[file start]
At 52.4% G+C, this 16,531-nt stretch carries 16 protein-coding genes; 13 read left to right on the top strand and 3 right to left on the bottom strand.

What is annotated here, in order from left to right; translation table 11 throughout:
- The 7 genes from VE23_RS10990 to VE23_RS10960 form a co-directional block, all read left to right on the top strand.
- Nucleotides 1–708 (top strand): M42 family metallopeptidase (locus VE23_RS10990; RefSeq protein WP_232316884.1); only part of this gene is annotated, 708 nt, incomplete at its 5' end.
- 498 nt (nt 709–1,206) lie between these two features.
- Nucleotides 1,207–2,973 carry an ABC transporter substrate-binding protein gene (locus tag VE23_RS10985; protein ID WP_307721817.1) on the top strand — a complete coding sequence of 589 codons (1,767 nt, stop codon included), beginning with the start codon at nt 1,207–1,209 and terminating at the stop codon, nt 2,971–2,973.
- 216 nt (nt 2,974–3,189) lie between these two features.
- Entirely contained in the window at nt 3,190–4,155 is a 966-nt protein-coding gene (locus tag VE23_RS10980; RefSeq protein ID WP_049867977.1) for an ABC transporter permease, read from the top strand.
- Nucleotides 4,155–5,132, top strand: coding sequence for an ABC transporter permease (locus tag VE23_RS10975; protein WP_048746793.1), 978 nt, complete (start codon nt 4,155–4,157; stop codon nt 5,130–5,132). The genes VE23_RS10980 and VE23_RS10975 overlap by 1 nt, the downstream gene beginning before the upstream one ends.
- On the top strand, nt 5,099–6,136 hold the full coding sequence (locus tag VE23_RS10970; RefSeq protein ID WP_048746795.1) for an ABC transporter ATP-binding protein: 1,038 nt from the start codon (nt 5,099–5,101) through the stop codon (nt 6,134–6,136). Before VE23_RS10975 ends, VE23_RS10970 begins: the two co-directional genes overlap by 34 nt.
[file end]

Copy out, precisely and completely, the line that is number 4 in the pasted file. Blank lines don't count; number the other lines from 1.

- Nucleotides 1–708 (top strand): M42 family metallopeptidase (locus VE23_RS10990; RefSeq protein WP_232316884.1); only part of this gene is annotated, 708 nt, incomplete at its 5' end.